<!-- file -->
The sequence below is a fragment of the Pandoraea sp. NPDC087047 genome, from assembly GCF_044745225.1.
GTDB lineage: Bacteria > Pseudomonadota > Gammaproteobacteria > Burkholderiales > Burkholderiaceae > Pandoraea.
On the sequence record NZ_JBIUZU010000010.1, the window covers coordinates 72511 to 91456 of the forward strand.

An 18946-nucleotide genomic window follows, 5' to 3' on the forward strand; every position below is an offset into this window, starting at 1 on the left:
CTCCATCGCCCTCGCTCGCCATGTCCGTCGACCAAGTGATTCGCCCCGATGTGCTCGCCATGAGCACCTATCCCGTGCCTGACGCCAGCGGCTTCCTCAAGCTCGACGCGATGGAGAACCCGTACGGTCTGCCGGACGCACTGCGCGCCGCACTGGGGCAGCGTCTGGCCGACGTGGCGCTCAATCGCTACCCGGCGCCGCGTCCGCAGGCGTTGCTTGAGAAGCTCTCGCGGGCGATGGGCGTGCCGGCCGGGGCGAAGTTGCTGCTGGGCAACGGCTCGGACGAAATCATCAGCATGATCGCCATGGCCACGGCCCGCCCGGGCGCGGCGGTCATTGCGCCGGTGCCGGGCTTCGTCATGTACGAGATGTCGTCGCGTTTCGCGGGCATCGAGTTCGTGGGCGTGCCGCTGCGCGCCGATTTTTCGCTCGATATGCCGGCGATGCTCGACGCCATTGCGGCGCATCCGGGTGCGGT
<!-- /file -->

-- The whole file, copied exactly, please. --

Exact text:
The sequence below is a fragment of the Pandoraea sp. NPDC087047 genome, from assembly GCF_044745225.1.
GTDB lineage: Bacteria > Pseudomonadota > Gammaproteobacteria > Burkholderiales > Burkholderiaceae > Pandoraea.
On the sequence record NZ_JBIUZU010000010.1, the window covers coordinates 72511 to 91456 of the forward strand.

An 18946-nucleotide genomic window follows, 5' to 3' on the forward strand; every position below is an offset into this window, starting at 1 on the left:
CTCCATCGCCCTCGCTCGCCATGTCCGTCGACCAAGTGATTCGCCCCGATGTGCTCGCCATGAGCACCTATCCCGTGCCTGACGCCAGCGGCTTCCTCAAGCTCGACGCGATGGAGAACCCGTACGGTCTGCCGGACGCACTGCGCGCCGCACTGGGGCAGCGTCTGGCCGACGTGGCGCTCAATCGCTACCCGGCGCCGCGTCCGCAGGCGTTGCTTGAGAAGCTCTCGCGGGCGATGGGCGTGCCGGCCGGGGCGAAGTTGCTGCTGGGCAACGGCTCGGACGAAATCATCAGCATGATCGCCATGGCCACGGCCCGCCCGGGCGCGGCGGTCATTGCGCCGGTGCCGGGCTTCGTCATGTACGAGATGTCGTCGCGTTTCGCGGGCATCGAGTTCGTGGGCGTGCCGCTGCGCGCCGATTTTTCGCTCGATATGCCGGCGATGCTCGACGCCATTGCGGCGCATCCGGGTGCGGT